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Posts Tagged ‘transplant tourism’

This post is a little overdue since I was out of town for a few days.. I missed the 115 degree temps and I missed Mexicali too..

Dr. Juzaino (left) and Dr. Rivera

Usually, I go to surgery after I’ve spoken to the surgeon, and talked to them for a while but in this case – I had heard of Dr. Juzaino (after all – he practices at Hospital General de Mexicali) but couldn’t find a way to contact him – he’s not in the yellow pages, and no one seemed to have his number..

So I just hung out and waited for him when I saw his name on the surgery schedule. He was supernice, and invited me to stay and watch his femoral – popliteal bypass surgery.  Case went beautifully – leg fully revascularized at the end of the case.   Patient was awake during the case but appeared very comfortable.

intern during surgery

There was a beautiful intern in the surgery – her face was just luminous so I couldn’t resist taking a picture.  Unfortunately, I didn’t get her name, and no one recognizes her because of the mask – so I am hoping some one from the OR recognizes her here.. I’d like to send her a copy of the picture.. (and get permission to post it..)

Saw Lupita Dominguez – who in the role of nursing instructor that day.  She is always so delightful – I need to get a picture of her with out the mask so all of you can see her -besides being an outstanding nurse, and nursing instructor,  she is just the friendliest, sweetest person with cute freckles to boot.. (I am very envious of people with freckles..)

On another note entirely, here’s some more information about the ethical implications of transplant tourism for my interested readers as follow up to my Examiner.com article.  It’s a video of lectures by one of the leading ethicists and transplant surgeons, Dr. Delmonico.. (yes, like the steak.)

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In health care, we talk about “doing the right thing” all the time; we even have subspecialties in Bioethics to help us decide what that right thing is sometimes, when the situations are complex, entangled or murky.  But knowing what the right thing is from a theoretical perspective, and doing the right thing when it may mean considerable censure are two very separate concepts.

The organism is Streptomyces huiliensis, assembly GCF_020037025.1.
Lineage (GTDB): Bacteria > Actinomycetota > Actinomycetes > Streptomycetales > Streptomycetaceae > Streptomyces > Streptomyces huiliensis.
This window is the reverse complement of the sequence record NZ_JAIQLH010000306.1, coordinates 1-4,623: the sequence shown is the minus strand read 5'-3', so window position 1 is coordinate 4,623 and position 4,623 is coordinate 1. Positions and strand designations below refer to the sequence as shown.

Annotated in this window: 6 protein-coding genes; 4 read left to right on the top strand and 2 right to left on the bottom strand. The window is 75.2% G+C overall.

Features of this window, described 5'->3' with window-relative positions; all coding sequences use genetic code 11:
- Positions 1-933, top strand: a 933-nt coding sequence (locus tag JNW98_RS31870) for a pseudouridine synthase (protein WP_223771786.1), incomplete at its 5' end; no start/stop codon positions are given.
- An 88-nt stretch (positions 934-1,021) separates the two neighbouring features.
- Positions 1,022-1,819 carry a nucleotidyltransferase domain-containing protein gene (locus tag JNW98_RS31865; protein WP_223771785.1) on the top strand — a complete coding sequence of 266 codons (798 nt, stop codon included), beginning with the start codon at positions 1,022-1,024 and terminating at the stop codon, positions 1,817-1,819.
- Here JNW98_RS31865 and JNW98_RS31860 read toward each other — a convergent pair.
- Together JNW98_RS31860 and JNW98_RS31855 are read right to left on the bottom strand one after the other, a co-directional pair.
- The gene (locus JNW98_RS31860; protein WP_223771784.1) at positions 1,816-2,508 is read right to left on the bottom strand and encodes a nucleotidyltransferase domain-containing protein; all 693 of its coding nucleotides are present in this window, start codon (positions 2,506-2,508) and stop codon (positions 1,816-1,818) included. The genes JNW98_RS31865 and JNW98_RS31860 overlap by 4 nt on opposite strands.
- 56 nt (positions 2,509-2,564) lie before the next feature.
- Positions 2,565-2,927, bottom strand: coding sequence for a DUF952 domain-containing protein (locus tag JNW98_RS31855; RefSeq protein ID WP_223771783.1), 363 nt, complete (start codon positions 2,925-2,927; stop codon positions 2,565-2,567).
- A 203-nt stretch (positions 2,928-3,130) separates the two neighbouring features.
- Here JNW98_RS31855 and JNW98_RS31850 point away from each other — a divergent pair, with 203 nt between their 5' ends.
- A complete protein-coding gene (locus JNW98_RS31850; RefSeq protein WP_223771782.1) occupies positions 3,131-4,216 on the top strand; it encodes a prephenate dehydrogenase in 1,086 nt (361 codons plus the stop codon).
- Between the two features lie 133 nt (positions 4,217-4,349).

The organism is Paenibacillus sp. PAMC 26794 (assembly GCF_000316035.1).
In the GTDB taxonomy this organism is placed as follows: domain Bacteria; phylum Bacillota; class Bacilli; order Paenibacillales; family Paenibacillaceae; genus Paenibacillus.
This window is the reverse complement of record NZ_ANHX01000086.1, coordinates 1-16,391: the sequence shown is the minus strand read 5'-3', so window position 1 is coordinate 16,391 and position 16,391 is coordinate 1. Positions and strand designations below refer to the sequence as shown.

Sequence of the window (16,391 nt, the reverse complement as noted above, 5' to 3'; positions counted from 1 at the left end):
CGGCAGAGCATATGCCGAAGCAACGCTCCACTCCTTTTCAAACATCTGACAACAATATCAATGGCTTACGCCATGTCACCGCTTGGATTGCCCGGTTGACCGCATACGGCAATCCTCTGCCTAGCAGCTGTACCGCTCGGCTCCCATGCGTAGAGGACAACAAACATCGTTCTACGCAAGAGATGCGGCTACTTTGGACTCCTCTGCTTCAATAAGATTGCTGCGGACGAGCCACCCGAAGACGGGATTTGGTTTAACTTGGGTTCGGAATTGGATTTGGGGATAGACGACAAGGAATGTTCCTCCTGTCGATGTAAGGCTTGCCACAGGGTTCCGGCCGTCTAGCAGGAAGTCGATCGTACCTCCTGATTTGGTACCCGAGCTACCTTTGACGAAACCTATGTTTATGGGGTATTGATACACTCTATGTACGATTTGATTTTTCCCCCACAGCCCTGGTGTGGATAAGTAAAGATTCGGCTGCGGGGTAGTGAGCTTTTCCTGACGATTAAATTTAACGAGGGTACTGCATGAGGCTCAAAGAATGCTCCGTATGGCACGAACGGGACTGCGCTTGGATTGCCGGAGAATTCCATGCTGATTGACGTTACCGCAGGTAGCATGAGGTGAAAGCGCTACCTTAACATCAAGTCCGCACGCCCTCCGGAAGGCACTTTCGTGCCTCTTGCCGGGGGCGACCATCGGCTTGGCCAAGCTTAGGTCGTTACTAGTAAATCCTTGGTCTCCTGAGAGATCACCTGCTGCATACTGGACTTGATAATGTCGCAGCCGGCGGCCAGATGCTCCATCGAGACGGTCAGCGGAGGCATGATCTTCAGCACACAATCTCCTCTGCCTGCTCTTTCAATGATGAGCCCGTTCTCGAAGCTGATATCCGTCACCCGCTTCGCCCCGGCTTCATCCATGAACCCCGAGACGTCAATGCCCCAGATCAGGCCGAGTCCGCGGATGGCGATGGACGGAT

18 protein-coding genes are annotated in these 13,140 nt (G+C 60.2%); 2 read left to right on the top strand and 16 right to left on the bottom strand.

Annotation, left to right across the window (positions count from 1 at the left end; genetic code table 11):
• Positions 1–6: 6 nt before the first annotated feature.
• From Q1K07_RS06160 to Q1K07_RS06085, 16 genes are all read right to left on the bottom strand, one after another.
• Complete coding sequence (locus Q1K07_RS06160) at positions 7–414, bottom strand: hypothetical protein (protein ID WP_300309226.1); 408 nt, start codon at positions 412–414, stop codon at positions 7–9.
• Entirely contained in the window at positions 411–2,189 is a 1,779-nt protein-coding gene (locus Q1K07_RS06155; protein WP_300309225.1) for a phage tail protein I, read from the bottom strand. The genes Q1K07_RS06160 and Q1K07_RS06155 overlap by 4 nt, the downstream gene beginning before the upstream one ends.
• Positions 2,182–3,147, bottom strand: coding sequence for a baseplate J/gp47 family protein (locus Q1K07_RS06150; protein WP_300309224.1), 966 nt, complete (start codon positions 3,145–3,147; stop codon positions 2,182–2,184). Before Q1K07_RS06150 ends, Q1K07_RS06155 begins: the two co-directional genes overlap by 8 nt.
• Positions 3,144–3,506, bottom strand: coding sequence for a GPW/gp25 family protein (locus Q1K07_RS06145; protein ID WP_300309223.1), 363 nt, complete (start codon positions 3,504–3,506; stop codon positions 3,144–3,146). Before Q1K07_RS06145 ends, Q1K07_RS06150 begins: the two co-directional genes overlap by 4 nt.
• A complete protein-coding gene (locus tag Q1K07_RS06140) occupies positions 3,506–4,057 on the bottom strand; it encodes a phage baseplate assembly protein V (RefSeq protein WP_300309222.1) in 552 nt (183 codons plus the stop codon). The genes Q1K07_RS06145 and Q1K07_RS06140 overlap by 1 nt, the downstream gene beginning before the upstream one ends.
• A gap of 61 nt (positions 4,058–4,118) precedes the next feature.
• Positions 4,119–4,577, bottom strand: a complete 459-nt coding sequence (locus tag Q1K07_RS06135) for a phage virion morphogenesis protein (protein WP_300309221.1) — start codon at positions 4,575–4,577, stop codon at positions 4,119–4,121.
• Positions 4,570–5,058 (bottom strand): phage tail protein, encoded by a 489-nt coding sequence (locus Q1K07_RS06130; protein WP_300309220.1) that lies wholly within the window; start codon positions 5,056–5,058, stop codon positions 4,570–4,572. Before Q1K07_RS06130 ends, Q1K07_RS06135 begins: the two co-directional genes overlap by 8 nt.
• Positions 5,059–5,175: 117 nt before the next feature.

But in my mind, Doing the Right Thing is paramount, particularly when it concerns patient safety, so even though I am doing so with some trepidation (and yes, outright fear) – I am doing it anyway.

I have the hard data to support my claims, and I know in my heart – that it needs to be addressed, and to be talked about.  My fear comes not from the possibility of being wrong (I have been very careful to fact check) but of retaliation; from parties bigger and stronger than I.

After all – I DON’T write for the New York Times (wish I did!) and I don’t have the support of the popular media to protect me.  (And I shouldn’t need them – I am telling the unvarnished truth) but we all know that the truth is not enough these days, especially when large sums of money are involved.

(Not me of course, I’ve never taken a dime from anyone – and I don’t intend to.)  But from all the people selling promises that they can’t safely deliver.   But that’s why, after much thought, consideration and sleepless nights, I have decided to publish information about transplant tourism here in Mexico and a company that is putting their patients at risk.

I hope that my loyal readers will continue to support me, in my efforts to safeguard patients from harm, and to always tell the truth – even when it hurts.

Update:  7 July 2012 New resolution in front of the United Nations on organ trafficking.

9 July 2012 – Insight Crime in Latin America story by Edward Fox

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